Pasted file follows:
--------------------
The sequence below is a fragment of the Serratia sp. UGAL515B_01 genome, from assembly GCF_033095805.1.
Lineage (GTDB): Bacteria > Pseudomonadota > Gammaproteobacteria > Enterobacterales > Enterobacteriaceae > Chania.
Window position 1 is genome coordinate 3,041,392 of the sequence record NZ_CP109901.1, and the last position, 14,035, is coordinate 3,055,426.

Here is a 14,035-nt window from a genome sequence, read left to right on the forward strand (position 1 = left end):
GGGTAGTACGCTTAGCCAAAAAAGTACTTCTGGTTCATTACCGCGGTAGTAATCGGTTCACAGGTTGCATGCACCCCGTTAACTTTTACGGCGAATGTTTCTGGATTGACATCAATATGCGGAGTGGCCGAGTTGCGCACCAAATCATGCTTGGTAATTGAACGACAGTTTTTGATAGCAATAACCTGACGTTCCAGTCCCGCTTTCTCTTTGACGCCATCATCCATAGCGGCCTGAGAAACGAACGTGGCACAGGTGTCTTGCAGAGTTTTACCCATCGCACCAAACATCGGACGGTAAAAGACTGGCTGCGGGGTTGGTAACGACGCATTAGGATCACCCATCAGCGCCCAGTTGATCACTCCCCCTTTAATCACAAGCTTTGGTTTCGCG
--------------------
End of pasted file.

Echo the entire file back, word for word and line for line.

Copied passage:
The sequence below is a fragment of the Serratia sp. UGAL515B_01 genome, from assembly GCF_033095805.1.
Lineage (GTDB): Bacteria > Pseudomonadota > Gammaproteobacteria > Enterobacterales > Enterobacteriaceae > Chania.
Window position 1 is genome coordinate 3,041,392 of the sequence record NZ_CP109901.1, and the last position, 14,035, is coordinate 3,055,426.

Here is a 14,035-nt window from a genome sequence, read left to right on the forward strand (position 1 = left end):
GGGTAGTACGCTTAGCCAAAAAAGTACTTCTGGTTCATTACCGCGGTAGTAATCGGTTCACAGGTTGCATGCACCCCGTTAACTTTTACGGCGAATGTTTCTGGATTGACATCAATATGCGGAGTGGCCGAGTTGCGCACCAAATCATGCTTGGTAATTGAACGACAGTTTTTGATAGCAATAACCTGACGTTCCAGTCCCGCTTTCTCTTTGACGCCATCATCCATAGCGGCCTGAGAAACGAACGTGGCACAGGTGTCTTGCAGAGTTTTACCCATCGCACCAAACATCGGACGGTAAAAGACTGGCTGCGGGGTTGGTAACGACGCATTAGGATCACCCATCAGCGCCCAGTTGATCACTCCCCCTTTAATCACAAGCTTTGGTTTCGCG